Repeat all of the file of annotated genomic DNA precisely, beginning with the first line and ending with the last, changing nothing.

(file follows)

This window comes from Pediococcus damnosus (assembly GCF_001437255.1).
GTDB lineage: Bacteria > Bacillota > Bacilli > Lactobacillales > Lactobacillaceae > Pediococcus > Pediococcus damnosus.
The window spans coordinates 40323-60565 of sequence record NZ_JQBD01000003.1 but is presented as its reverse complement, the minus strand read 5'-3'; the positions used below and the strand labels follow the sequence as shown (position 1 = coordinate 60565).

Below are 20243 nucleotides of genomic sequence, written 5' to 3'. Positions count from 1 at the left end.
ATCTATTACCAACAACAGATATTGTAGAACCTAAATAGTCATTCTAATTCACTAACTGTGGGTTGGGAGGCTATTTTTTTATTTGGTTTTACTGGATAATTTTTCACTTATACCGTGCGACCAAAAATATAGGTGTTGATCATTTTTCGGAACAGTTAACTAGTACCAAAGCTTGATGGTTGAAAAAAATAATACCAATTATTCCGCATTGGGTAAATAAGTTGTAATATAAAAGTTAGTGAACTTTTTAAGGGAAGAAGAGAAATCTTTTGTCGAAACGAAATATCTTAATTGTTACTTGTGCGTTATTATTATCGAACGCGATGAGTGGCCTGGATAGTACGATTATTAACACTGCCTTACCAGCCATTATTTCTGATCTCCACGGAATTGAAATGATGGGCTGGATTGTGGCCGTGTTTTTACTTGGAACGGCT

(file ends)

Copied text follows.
This window comes from Pediococcus damnosus (assembly GCF_001437255.1).
GTDB lineage: Bacteria > Bacillota > Bacilli > Lactobacillales > Lactobacillaceae > Pediococcus > Pediococcus damnosus.
The window spans coordinates 40323-60565 of sequence record NZ_JQBD01000003.1 but is presented as its reverse complement, the minus strand read 5'-3'; the positions used below and the strand labels follow the sequence as shown (position 1 = coordinate 60565).

Below are 20243 nucleotides of genomic sequence, written 5' to 3'. Positions count from 1 at the left end.
ATCTATTACCAACAACAGATATTGTAGAACCTAAATAGTCATTCTAATTCACTAACTGTGGGTTGGGAGGCTATTTTTTTATTTGGTTTTACTGGATAATTTTTCACTTATACCGTGCGACCAAAAATATAGGTGTTGATCATTTTTCGGAACAGTTAACTAGTACCAAAGCTTGATGGTTGAAAAAAATAATACCAATTATTCCGCATTGGGTAAATAAGTTGTAATATAAAAGTTAGTGAACTTTTTAAGGGAAGAAGAGAAATCTTTTGTCGAAACGAAATATCTTAATTGTTACTTGTGCGTTATTATTATCGAACGCGATGAGTGGCCTGGATAGTACGATTATTAACACTGCCTTACCAGCCATTATTTCTGATCTCCACGGAATTGAAATGATGGGCTGGATTGTGGCCGTGTTTTTACTTGGAACGGCT